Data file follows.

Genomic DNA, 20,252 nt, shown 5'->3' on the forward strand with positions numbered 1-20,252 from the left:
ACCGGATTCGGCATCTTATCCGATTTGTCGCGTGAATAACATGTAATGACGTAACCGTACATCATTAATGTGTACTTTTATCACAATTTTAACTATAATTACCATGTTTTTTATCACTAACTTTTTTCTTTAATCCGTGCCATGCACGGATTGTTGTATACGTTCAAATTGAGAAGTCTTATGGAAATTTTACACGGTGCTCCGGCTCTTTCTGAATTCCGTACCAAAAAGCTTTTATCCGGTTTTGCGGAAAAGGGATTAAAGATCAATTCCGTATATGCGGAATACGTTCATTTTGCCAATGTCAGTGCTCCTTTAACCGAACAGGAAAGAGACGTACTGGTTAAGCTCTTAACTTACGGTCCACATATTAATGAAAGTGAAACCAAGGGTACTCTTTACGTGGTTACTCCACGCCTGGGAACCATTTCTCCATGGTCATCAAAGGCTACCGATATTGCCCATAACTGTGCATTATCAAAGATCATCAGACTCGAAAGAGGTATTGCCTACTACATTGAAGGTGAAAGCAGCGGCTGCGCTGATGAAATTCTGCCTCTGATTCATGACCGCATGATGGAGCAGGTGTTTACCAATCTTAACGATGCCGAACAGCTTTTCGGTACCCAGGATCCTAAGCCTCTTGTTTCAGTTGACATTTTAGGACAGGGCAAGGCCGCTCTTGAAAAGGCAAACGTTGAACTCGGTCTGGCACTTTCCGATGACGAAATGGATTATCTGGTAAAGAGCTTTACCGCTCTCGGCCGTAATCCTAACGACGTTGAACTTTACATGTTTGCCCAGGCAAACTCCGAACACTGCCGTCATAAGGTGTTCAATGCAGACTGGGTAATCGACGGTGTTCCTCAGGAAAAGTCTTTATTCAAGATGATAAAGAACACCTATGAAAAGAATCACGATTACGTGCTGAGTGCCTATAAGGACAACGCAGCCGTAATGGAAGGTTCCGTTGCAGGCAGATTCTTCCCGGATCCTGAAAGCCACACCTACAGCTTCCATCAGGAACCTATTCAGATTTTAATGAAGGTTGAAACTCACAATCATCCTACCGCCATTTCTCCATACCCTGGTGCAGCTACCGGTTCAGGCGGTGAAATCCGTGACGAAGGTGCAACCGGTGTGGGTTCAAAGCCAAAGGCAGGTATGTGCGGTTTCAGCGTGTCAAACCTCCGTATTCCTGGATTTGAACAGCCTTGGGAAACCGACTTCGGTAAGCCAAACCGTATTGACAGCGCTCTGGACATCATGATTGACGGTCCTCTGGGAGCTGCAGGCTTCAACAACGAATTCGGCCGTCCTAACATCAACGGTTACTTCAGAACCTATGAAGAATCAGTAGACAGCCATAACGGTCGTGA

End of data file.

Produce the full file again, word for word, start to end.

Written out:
Genomic DNA, 20,252 nt, shown 5'->3' on the forward strand with positions numbered 1-20,252 from the left:
ACCGGATTCGGCATCTTATCCGATTTGTCGCGTGAATAACATGTAATGACGTAACCGTACATCATTAATGTGTACTTTTATCACAATTTTAACTATAATTACCATGTTTTTTATCACTAACTTTTTTCTTTAATCCGTGCCATGCACGGATTGTTGTATACGTTCAAATTGAGAAGTCTTATGGAAATTTTACACGGTGCTCCGGCTCTTTCTGAATTCCGTACCAAAAAGCTTTTATCCGGTTTTGCGGAAAAGGGATTAAAGATCAATTCCGTATATGCGGAATACGTTCATTTTGCCAATGTCAGTGCTCCTTTAACCGAACAGGAAAGAGACGTACTGGTTAAGCTCTTAACTTACGGTCCACATATTAATGAAAGTGAAACCAAGGGTACTCTTTACGTGGTTACTCCACGCCTGGGAACCATTTCTCCATGGTCATCAAAGGCTACCGATATTGCCCATAACTGTGCATTATCAAAGATCATCAGACTCGAAAGAGGTATTGCCTACTACATTGAAGGTGAAAGCAGCGGCTGCGCTGATGAAATTCTGCCTCTGATTCATGACCGCATGATGGAGCAGGTGTTTACCAATCTTAACGATGCCGAACAGCTTTTCGGTACCCAGGATCCTAAGCCTCTTGTTTCAGTTGACATTTTAGGACAGGGCAAGGCCGCTCTTGAAAAGGCAAACGTTGAACTCGGTCTGGCACTTTCCGATGACGAAATGGATTATCTGGTAAAGAGCTTTACCGCTCTCGGCCGTAATCCTAACGACGTTGAACTTTACATGTTTGCCCAGGCAAACTCCGAACACTGCCGTCATAAGGTGTTCAATGCAGACTGGGTAATCGACGGTGTTCCTCAGGAAAAGTCTTTATTCAAGATGATAAAGAACACCTATGAAAAGAATCACGATTACGTGCTGAGTGCCTATAAGGACAACGCAGCCGTAATGGAAGGTTCCGTTGCAGGCAGATTCTTCCCGGATCCTGAAAGCCACACCTACAGCTTCCATCAGGAACCTATTCAGATTTTAATGAAGGTTGAAACTCACAATCATCCTACCGCCATTTCTCCATACCCTGGTGCAGCTACCGGTTCAGGCGGTGAAATCCGTGACGAAGGTGCAACCGGTGTGGGTTCAAAGCCAAAGGCAGGTATGTGCGGTTTCAGCGTGTCAAACCTCCGTATTCCTGGATTTGAACAGCCTTGGGAAACCGACTTCGGTAAGCCAAACCGTATTGACAGCGCTCTGGACATCATGATTGACGGTCCTCTGGGAGCTGCAGGCTTCAACAACGAATTCGGCCGTCCTAACATCAACGGTTACTTCAGAACCTATGAAGAATCAGTAGACAGCCATAACGGTCGTGA